TV Review: Strange Days: Cold War Britain, BBC2
Time-traveller Sandbrook's history lesson needed more dissenting voices
Ellen E Jones
Ellen is The Independent's TV critic. She writes a daily review of Last Night's TV and a weekly 'Inside TV' column for the i paper, as well as a column on general topics for the main paper most Wednesdays. Ellen is a former Hollywood correspondent and a contributing editor to Little White Lies, she's written on TV, film, lifestyle, travel and politics for publications including the Guardian, The Times, The Sunday Times, Esquire and Total Film.
Wednesday 13 November 2013
It feels like only yesterday that Dominic Sandbrook, historian of our recent past was finishing up the Saturday-night repeats of his 2012 documentary The 70s. Now he's back on telly again, with Strange Days: Cold War Britain, a three-part BBC2 documentary that attempts to recapture the national mood during a period in which a war was fought "in our families, in our shopping centres, in our culture and in our heads".
Sandbrook greeted us outdoors, well wrapped up against the literal cold in a Tom Bakeresque stripy scarf. Perhaps the idea was to plant a subliminal suggestion in the minds of viewers, the idea that the historian is a kind of Time Lord, passing freely between past and present and intuitively understanding the links between them.
Strange Days is certainly evocative enough to give that impression. There was an enjoyable soundtrack of music from the period and the shoot locations were chosen to closely match the archive clips. So Sandbrook quoted from Orwell's Nineteen Eighty-Four while standing outside the imposing edifice of the former Ministry of Information, Senate House, told the story of the Cambridge spy ring while weaving in between bicycles in front of King's College, and even boarded the QE2 to relive Chaplin's voyage to European exile.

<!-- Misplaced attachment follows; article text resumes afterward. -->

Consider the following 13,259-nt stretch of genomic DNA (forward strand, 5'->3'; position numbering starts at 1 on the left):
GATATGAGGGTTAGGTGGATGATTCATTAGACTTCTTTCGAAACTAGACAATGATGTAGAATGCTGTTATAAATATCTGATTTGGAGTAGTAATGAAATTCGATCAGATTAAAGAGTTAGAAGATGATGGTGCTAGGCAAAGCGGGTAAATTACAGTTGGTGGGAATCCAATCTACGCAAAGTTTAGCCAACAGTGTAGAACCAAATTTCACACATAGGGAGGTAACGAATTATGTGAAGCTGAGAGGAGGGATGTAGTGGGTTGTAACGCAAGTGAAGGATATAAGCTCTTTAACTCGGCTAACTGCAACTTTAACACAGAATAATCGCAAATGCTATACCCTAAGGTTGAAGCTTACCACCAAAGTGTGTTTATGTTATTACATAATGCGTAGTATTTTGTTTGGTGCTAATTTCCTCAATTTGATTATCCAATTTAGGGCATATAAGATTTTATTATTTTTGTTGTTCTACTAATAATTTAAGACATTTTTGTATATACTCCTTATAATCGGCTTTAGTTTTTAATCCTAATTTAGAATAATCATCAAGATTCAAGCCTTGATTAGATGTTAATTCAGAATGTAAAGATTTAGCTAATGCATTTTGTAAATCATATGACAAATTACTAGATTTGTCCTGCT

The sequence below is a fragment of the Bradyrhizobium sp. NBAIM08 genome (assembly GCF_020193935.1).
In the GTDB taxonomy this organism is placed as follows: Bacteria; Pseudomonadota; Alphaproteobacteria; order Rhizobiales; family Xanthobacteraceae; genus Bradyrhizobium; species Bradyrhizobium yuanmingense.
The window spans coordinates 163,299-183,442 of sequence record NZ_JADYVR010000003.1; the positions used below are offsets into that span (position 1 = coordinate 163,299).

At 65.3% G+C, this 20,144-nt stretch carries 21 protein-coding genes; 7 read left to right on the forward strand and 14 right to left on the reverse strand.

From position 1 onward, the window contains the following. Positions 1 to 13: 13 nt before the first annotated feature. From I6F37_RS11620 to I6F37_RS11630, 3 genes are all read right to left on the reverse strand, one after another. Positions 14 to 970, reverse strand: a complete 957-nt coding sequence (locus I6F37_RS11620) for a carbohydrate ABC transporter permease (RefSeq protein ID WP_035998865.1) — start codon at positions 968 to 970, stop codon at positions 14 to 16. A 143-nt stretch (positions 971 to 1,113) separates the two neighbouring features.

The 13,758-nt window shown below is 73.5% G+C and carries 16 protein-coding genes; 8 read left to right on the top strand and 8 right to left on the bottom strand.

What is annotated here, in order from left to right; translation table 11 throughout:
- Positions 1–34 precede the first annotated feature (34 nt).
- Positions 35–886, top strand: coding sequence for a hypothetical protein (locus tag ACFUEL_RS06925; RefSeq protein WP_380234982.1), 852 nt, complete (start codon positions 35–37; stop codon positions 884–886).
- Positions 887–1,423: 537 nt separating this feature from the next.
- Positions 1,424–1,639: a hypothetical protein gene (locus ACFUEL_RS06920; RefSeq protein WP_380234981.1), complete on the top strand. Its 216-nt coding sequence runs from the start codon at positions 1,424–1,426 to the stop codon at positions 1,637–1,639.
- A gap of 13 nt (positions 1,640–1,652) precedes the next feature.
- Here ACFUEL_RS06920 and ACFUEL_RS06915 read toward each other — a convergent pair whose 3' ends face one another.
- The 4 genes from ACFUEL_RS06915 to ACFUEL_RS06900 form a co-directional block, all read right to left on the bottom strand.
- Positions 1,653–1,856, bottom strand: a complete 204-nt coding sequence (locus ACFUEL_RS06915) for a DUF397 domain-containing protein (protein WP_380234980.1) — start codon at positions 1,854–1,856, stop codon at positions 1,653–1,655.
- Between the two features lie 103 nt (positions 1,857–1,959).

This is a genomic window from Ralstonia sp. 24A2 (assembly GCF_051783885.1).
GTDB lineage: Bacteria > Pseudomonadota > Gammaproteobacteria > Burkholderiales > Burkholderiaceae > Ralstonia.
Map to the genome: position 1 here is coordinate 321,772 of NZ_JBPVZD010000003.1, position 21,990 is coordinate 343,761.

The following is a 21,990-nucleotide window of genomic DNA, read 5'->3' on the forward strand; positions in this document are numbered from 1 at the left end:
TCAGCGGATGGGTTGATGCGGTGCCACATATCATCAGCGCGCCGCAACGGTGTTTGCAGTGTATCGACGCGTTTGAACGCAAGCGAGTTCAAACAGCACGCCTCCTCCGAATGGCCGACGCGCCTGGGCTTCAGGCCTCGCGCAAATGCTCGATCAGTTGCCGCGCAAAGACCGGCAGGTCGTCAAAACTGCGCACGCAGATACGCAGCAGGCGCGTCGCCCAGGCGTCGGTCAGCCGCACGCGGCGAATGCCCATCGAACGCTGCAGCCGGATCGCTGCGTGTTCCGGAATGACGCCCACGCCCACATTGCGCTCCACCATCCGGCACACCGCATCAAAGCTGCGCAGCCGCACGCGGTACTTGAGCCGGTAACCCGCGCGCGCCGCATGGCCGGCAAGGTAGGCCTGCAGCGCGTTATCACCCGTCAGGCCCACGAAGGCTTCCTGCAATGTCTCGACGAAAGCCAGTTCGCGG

It's Sandbrook's schtick to treat the events of living memory with a reverence usually reserved for dusty ancient history. He is an accomplished storyteller, but when this style requires the pretence of consensus, then the viewer misses out. In fact, many topics Sandbrook touched on in a Cold War context – the role of welfare in curbing extremism, the morality of capitalism and the reliability of Britain's Secret Service – are as relevant and keenly debated today as ever.
Therefore, Sandbrook's verdicts on the politics of George Orwell, Charlie Chaplin and Hewlett "the Red Dean of Canterbury" Johnson, while welcome, also felt one-sided. It would have great to hear from some other voices: people who were there at the time, other experts on the period, or really just anyone else but Sandbrook.
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